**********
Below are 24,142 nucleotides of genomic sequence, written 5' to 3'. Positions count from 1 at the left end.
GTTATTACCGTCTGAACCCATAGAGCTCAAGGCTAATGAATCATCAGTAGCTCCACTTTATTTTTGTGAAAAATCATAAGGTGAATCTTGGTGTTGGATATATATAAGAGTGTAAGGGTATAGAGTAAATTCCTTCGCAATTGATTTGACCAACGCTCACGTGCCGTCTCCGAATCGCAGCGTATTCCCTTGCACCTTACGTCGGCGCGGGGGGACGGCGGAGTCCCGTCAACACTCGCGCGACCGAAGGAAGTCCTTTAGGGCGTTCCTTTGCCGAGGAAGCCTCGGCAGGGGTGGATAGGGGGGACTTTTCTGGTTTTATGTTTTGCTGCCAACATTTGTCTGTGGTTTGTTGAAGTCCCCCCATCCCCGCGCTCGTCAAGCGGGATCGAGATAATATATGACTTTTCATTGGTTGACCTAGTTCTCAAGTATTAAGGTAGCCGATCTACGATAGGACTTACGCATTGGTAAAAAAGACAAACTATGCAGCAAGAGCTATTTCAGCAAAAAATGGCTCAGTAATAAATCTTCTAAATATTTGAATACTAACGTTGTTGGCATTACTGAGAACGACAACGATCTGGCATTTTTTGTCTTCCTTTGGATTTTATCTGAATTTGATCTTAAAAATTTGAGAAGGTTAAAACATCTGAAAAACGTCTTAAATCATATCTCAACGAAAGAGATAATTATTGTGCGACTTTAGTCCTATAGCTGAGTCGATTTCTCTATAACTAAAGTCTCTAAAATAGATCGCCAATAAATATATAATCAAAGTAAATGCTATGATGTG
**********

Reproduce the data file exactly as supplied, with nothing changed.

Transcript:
Below are 24,142 nucleotides of genomic sequence, written 5' to 3'. Positions count from 1 at the left end.
GTTATTACCGTCTGAACCCATAGAGCTCAAGGCTAATGAATCATCAGTAGCTCCACTTTATTTTTGTGAAAAATCATAAGGTGAATCTTGGTGTTGGATATATATAAGAGTGTAAGGGTATAGAGTAAATTCCTTCGCAATTGATTTGACCAACGCTCACGTGCCGTCTCCGAATCGCAGCGTATTCCCTTGCACCTTACGTCGGCGCGGGGGGACGGCGGAGTCCCGTCAACACTCGCGCGACCGAAGGAAGTCCTTTAGGGCGTTCCTTTGCCGAGGAAGCCTCGGCAGGGGTGGATAGGGGGGACTTTTCTGGTTTTATGTTTTGCTGCCAACATTTGTCTGTGGTTTGTTGAAGTCCCCCCATCCCCGCGCTCGTCAAGCGGGATCGAGATAATATATGACTTTTCATTGGTTGACCTAGTTCTCAAGTATTAAGGTAGCCGATCTACGATAGGACTTACGCATTGGTAAAAAAGACAAACTATGCAGCAAGAGCTATTTCAGCAAAAAATGGCTCAGTAATAAATCTTCTAAATATTTGAATACTAACGTTGTTGGCATTACTGAGAACGACAACGATCTGGCATTTTTTGTCTTCCTTTGGATTTTATCTGAATTTGATCTTAAAAATTTGAGAAGGTTAAAACATCTGAAAAACGTCTTAAATCATATCTCAACGAAAGAGATAATTATTGTGCGACTTTAGTCCTATAGCTGAGTCGATTTCTCTATAACTAAAGTCTCTAAAATAGATCGCCAATAAATATATAATCAAAGTAAATGCTATGATGTG